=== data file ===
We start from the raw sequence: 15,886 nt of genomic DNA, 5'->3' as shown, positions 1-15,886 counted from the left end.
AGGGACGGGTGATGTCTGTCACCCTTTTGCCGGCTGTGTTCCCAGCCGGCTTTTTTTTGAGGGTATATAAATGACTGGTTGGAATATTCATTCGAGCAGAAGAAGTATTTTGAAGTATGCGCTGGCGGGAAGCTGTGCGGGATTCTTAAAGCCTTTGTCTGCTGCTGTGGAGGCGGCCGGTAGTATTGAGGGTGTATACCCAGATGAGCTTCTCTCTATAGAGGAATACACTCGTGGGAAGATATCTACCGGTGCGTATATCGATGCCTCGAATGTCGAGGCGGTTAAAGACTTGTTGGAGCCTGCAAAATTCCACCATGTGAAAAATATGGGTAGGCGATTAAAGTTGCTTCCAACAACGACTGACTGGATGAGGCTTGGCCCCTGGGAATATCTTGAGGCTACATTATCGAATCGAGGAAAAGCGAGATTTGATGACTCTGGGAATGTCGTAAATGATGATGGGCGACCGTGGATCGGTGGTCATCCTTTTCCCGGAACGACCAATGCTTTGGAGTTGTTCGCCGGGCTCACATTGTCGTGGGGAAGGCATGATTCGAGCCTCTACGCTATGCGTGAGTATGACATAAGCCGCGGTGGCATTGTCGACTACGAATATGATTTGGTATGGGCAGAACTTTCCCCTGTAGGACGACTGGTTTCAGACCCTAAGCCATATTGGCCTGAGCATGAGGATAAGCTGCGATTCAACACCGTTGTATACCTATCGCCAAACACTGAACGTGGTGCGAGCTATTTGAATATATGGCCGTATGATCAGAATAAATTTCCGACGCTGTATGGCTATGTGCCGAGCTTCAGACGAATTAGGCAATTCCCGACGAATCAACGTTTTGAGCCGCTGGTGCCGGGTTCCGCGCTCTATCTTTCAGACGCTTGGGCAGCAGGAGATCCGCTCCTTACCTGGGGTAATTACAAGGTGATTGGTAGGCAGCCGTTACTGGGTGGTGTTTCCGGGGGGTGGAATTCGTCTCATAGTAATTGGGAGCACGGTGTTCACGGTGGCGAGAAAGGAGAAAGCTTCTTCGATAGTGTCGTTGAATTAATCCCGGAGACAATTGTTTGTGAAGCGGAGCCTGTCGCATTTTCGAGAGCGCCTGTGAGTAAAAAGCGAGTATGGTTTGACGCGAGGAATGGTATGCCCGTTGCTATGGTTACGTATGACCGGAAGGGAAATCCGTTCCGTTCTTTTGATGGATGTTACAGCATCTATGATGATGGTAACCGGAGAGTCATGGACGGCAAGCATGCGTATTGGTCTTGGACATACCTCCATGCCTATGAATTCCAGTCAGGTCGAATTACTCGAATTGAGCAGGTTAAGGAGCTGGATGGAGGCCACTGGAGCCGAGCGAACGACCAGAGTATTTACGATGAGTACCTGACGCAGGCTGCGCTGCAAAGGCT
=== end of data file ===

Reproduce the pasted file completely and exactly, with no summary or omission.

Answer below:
We start from the raw sequence: 15,886 nt of genomic DNA, 5'->3' as shown, positions 1-15,886 counted from the left end.
AGGGACGGGTGATGTCTGTCACCCTTTTGCCGGCTGTGTTCCCAGCCGGCTTTTTTTTGAGGGTATATAAATGACTGGTTGGAATATTCATTCGAGCAGAAGAAGTATTTTGAAGTATGCGCTGGCGGGAAGCTGTGCGGGATTCTTAAAGCCTTTGTCTGCTGCTGTGGAGGCGGCCGGTAGTATTGAGGGTGTATACCCAGATGAGCTTCTCTCTATAGAGGAATACACTCGTGGGAAGATATCTACCGGTGCGTATATCGATGCCTCGAATGTCGAGGCGGTTAAAGACTTGTTGGAGCCTGCAAAATTCCACCATGTGAAAAATATGGGTAGGCGATTAAAGTTGCTTCCAACAACGACTGACTGGATGAGGCTTGGCCCCTGGGAATATCTTGAGGCTACATTATCGAATCGAGGAAAAGCGAGATTTGATGACTCTGGGAATGTCGTAAATGATGATGGGCGACCGTGGATCGGTGGTCATCCTTTTCCCGGAACGACCAATGCTTTGGAGTTGTTCGCCGGGCTCACATTGTCGTGGGGAAGGCATGATTCGAGCCTCTACGCTATGCGTGAGTATGACATAAGCCGCGGTGGCATTGTCGACTACGAATATGATTTGGTATGGGCAGAACTTTCCCCTGTAGGACGACTGGTTTCAGACCCTAAGCCATATTGGCCTGAGCATGAGGATAAGCTGCGATTCAACACCGTTGTATACCTATCGCCAAACACTGAACGTGGTGCGAGCTATTTGAATATATGGCCGTATGATCAGAATAAATTTCCGACGCTGTATGGCTATGTGCCGAGCTTCAGACGAATTAGGCAATTCCCGACGAATCAACGTTTTGAGCCGCTGGTGCCGGGTTCCGCGCTCTATCTTTCAGACGCTTGGGCAGCAGGAGATCCGCTCCTTACCTGGGGTAATTACAAGGTGATTGGTAGGCAGCCGTTACTGGGTGGTGTTTCCGGGGGGTGGAATTCGTCTCATAGTAATTGGGAGCACGGTGTTCACGGTGGCGAGAAAGGAGAAAGCTTCTTCGATAGTGTCGTTGAATTAATCCCGGAGACAATTGTTTGTGAAGCGGAGCCTGTCGCATTTTCGAGAGCGCCTGTGAGTAAAAAGCGAGTATGGTTTGACGCGAGGAATGGTATGCCCGTTGCTATGGTTACGTATGACCGGAAGGGAAATCCGTTCCGTTCTTTTGATGGATGTTACAGCATCTATGATGATGGTAACCGGAGAGTCATGGACGGCAAGCATGCGTATTGGTCTTGGACATACCTCCATGCCTATGAATTCCAGTCAGGTCGAATTACTCGAATTGAGCAGGTTAAGGAGCTGGATGGAGGCCACTGGAGCCGAGCGAACGACCAGAGTATTTACGATGAGTACCTGACGCAGGCTGCGCTGCAAAGGCT